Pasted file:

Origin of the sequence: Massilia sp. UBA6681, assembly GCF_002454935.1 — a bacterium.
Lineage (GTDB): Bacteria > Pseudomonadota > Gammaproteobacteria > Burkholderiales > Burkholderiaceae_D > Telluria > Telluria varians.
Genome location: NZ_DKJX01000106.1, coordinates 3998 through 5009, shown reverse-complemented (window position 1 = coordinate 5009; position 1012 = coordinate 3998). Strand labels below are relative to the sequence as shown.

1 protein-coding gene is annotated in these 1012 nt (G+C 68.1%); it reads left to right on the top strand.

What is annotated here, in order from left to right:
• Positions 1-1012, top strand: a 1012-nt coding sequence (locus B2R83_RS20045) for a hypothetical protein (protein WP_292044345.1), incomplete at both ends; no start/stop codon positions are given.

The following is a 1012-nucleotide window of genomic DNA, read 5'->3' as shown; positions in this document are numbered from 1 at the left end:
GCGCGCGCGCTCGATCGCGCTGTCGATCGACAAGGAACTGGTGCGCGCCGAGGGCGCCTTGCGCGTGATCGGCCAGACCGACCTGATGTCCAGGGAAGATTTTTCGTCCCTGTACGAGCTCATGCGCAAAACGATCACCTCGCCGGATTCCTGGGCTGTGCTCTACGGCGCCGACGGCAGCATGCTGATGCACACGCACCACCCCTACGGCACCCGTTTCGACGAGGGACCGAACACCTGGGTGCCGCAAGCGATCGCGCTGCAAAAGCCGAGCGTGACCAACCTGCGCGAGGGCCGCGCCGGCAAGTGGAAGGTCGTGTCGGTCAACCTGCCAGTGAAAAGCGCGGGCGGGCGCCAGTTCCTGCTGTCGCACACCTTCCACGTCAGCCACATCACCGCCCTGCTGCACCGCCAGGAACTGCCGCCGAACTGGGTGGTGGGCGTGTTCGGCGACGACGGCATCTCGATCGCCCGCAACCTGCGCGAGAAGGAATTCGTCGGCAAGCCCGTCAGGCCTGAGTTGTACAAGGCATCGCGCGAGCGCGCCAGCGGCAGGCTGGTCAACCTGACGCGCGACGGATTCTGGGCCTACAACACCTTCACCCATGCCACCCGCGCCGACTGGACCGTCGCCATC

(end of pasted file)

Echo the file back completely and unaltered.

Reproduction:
Origin of the sequence: Massilia sp. UBA6681, assembly GCF_002454935.1 — a bacterium.
Lineage (GTDB): Bacteria > Pseudomonadota > Gammaproteobacteria > Burkholderiales > Burkholderiaceae_D > Telluria > Telluria varians.
Genome location: NZ_DKJX01000106.1, coordinates 3998 through 5009, shown reverse-complemented (window position 1 = coordinate 5009; position 1012 = coordinate 3998). Strand labels below are relative to the sequence as shown.

1 protein-coding gene is annotated in these 1012 nt (G+C 68.1%); it reads left to right on the top strand.

What is annotated here, in order from left to right:
• Positions 1-1012, top strand: a 1012-nt coding sequence (locus B2R83_RS20045) for a hypothetical protein (protein WP_292044345.1), incomplete at both ends; no start/stop codon positions are given.

The following is a 1012-nucleotide window of genomic DNA, read 5'->3' as shown; positions in this document are numbered from 1 at the left end:
GCGCGCGCGCTCGATCGCGCTGTCGATCGACAAGGAACTGGTGCGCGCCGAGGGCGCCTTGCGCGTGATCGGCCAGACCGACCTGATGTCCAGGGAAGATTTTTCGTCCCTGTACGAGCTCATGCGCAAAACGATCACCTCGCCGGATTCCTGGGCTGTGCTCTACGGCGCCGACGGCAGCATGCTGATGCACACGCACCACCCCTACGGCACCCGTTTCGACGAGGGACCGAACACCTGGGTGCCGCAAGCGATCGCGCTGCAAAAGCCGAGCGTGACCAACCTGCGCGAGGGCCGCGCCGGCAAGTGGAAGGTCGTGTCGGTCAACCTGCCAGTGAAAAGCGCGGGCGGGCGCCAGTTCCTGCTGTCGCACACCTTCCACGTCAGCCACATCACCGCCCTGCTGCACCGCCAGGAACTGCCGCCGAACTGGGTGGTGGGCGTGTTCGGCGACGACGGCATCTCGATCGCCCGCAACCTGCGCGAGAAGGAATTCGTCGGCAAGCCCGTCAGGCCTGAGTTGTACAAGGCATCGCGCGAGCGCGCCAGCGGCAGGCTGGTCAACCTGACGCGCGACGGATTCTGGGCCTACAACACCTTCACCCATGCCACCCGCGCCGACTGGACCGTCGCCATC